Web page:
Halloween, in its scary, malevolent guise, has never found its way into my family traditions. However, I find it impossible to resist the allure of pumpkins, squashes and gourds in all their curious shapes, varied colours and improbable sizes. With the rising interest in heritage vegetables, all manner of quirky, unusual pumpkins has become available to grow from seed and buy from greengrocers and florists. Their names are often just as fanciful as their fruits, ranging from warty ‘Musquee De Maroc’ to sweety scented ‘Tokyo Blue’ and pure white ‘Long Island Cheese’, a fruit that looks strangely like a wheel of camembert.
So, instead of adorning my home with faux cobwebs (I have enough of the real thing), Jack o’lanterns and plastic skeletons, I opt for artfully-placed candles and a selection of colourful pumpkins that I can enjoy for a few weeks before being turned into soup or roasted in big wedges with rosemary and sea salt. A carved pumpkin is a wasted pumpkin - according to Hubbub, we will buy 39.9 million pumpkins this Halloween, and of these, a whopping 22.2 million pumpkins will go to waste. That’s £32.6 million worth of edible food!
In this post, I share how to make a sophisticated display of miniature pumpkins in a terrazzo bowl. You could just as easily use a small crate or a large pot saucer if you prefer. What I like about this project is that the orange candles and pumpkins can be removed when you’re tired of them and replaced with a Christmassy colour scheme of red candles and glass baubles. If you’ve got a brightly-lit spot, you could even incorporate potted plants such as coral bead plant, Nertera granadensis (below), or spooky succulents.
To replicate my arrangement, you will need the following:
- A shallow vessel, preferably without drainage holes
- Grit or sand to create a stable base layer
- Cushion moss or good old-fashioned lawn/roof moss
- Rustic pillar candles: different heights and odd numbers work best
- A selection of miniature pumpkins, squashes and gourds
- Glass decorations (optional)
- Battery-powered micro-LED lights - those on a bare wire are especially effective and easy to manipulate.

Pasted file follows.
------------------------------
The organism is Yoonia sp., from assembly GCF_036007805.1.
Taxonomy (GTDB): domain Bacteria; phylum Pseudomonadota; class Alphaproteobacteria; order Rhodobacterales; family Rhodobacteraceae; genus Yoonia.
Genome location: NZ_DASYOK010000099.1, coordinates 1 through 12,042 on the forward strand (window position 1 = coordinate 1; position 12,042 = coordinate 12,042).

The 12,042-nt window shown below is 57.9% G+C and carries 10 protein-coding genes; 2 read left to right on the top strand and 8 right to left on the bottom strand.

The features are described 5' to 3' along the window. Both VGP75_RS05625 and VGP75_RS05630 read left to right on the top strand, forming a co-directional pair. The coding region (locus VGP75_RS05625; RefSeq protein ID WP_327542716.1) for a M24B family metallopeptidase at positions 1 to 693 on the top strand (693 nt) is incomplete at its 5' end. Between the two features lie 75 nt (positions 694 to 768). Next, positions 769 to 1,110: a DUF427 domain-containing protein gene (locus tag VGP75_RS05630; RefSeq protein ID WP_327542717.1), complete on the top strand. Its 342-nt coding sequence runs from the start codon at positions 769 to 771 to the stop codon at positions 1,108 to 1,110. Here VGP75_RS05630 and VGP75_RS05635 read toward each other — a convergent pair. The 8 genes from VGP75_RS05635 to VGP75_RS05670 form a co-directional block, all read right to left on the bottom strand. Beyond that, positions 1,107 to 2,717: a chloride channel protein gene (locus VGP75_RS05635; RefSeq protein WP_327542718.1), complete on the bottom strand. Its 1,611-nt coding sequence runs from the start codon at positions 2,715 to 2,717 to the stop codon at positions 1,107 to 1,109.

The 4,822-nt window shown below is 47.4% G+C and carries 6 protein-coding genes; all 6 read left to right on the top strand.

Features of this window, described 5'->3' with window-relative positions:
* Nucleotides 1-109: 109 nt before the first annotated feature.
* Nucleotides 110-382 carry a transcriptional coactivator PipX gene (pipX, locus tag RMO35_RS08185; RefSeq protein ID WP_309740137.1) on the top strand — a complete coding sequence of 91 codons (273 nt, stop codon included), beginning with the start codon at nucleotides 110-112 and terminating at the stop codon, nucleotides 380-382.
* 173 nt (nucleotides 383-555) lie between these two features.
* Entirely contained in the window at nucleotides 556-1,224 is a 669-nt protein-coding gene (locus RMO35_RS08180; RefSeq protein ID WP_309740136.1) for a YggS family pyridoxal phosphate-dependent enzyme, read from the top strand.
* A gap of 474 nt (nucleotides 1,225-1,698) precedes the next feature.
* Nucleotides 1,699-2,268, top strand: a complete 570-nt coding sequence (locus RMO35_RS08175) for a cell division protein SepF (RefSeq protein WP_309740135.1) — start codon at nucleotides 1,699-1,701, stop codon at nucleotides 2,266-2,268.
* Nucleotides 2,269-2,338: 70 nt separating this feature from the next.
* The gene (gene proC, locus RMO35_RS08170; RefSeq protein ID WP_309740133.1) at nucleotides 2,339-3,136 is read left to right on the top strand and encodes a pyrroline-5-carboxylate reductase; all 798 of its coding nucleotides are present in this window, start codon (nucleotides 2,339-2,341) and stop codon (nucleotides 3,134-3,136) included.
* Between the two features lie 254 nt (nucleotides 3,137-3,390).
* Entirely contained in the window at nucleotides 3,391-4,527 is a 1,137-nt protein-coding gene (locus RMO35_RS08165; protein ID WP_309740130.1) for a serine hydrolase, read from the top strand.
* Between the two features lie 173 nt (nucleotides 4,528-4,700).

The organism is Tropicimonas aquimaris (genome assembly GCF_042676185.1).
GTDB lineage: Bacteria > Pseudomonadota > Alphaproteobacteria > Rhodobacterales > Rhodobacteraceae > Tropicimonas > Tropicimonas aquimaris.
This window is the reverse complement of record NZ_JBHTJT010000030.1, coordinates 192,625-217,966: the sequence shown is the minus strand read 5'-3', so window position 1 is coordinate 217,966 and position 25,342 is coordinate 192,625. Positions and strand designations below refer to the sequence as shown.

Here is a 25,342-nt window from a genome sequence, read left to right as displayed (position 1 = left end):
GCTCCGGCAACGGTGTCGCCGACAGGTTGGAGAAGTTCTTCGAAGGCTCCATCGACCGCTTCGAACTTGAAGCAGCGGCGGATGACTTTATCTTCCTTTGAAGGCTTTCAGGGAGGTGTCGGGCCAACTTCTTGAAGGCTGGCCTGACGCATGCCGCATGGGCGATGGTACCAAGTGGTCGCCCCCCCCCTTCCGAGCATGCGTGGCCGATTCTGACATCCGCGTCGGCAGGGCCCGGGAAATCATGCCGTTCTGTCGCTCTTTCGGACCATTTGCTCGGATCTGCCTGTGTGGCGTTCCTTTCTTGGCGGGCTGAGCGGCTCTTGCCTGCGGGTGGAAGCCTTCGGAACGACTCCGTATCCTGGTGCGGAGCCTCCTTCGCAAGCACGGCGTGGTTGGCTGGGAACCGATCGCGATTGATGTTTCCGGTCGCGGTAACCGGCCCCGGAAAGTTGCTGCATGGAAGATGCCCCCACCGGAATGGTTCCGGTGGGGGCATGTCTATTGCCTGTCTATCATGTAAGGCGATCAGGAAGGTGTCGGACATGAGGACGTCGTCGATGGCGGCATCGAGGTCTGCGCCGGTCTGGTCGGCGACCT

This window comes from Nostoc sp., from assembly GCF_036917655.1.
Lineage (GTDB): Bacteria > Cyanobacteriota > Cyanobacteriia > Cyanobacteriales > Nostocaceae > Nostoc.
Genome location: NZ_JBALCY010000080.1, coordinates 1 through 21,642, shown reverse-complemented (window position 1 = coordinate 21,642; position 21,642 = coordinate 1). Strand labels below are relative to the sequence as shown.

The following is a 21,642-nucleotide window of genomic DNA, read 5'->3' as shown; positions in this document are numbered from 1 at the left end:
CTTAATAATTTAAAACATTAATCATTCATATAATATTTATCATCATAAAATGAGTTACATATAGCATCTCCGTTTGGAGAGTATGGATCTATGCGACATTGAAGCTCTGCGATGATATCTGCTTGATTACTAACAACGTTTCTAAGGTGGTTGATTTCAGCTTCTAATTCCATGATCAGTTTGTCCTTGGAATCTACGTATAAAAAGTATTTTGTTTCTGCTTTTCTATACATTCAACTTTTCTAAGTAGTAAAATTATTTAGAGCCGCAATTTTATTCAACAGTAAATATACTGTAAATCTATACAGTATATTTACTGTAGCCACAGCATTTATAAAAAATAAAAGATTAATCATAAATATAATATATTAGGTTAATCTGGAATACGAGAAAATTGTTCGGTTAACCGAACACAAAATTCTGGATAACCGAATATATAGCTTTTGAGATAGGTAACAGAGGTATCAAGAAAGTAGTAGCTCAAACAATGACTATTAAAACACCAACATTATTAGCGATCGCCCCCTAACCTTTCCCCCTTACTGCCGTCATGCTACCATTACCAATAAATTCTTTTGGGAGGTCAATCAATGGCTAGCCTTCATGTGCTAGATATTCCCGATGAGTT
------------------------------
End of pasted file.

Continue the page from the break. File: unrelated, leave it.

- A few strands of ivy
- A handful of seedheads from old man’s beard, Clematis vitalba.
Watch the timelapse video here:
Start by blocking any drainage holes or gaps in your chosen container so that nothing can fall out. If the bottom is not flat or the vessel is deep, create a level base using grit or sand. Then position your candles evenly, ensuring they’re not close or touching. If your arrangement is destined to be viewed from one side, position taller candles towards the back.
Next, fill the space around the candles with moss. The moss should be damp rather than wringing wet. Its purpose is to provide a soft cushion for your pumpkins to rest on and a pleasing, natural-looking base on which to arrange the other elements. If the moss is bone dry, use a plant mister filled with rainwater to restore its bright green colour.
Now arrange your pumpkins. Have fun with this and play around until you’re content. I happened to have some gourd-shaped glass ornaments, so I used those too; you could also add apples or nuts. Once you’re happy with the arrangement, weave strands of ivy in between the candles and pumpkins. Trim them to the correct length using a sharp pair of snips. If the foliage keeps springing up, you can pin it down using short lengths of wire poked into the moss.
I love the white, whispy seed heads produced by old man’s beard, Clematis vitalba. It’s a native climber commonly found in woodlands and hedges, especially where the soil is chalky. Plucking a few seedheads won’t curb its immense vigour. Added to your arrangement, old man’s beard will give the illusion of smoke bubbling up through the moss. Keep it well clear of the candles, so there’s no risk of it catching alight.
When it comes to candles, you know the drill! Don’t leave burning candles unattended, and be extremely careful not to allow any flammable materials to come into contact. Molten wax should be contained within the pillar candle. Should it dribble out, it will be caught and held by the moss and gravel underneath. If you don’t want to take the risk or prefer to keep your candles for decoration, twine a set of battery-operated LED lights through the arrangement, and they will provide all the sparkle you need.
Your completed arrangement could be pretty heavy, so place it on a firm surface with a mat or coaster underneath for protection. It should look good for 2-3 weeks, by which time you’ll be ready for a change. There’s no need to water it, but you can spray the moss and ivy occasionally to keep them fresh and perky. Finally, don’t forget to eat your precious pumpkins - they’ll store for months if you don’t have time to prepare them straight away.
Happy Halloween! 🎃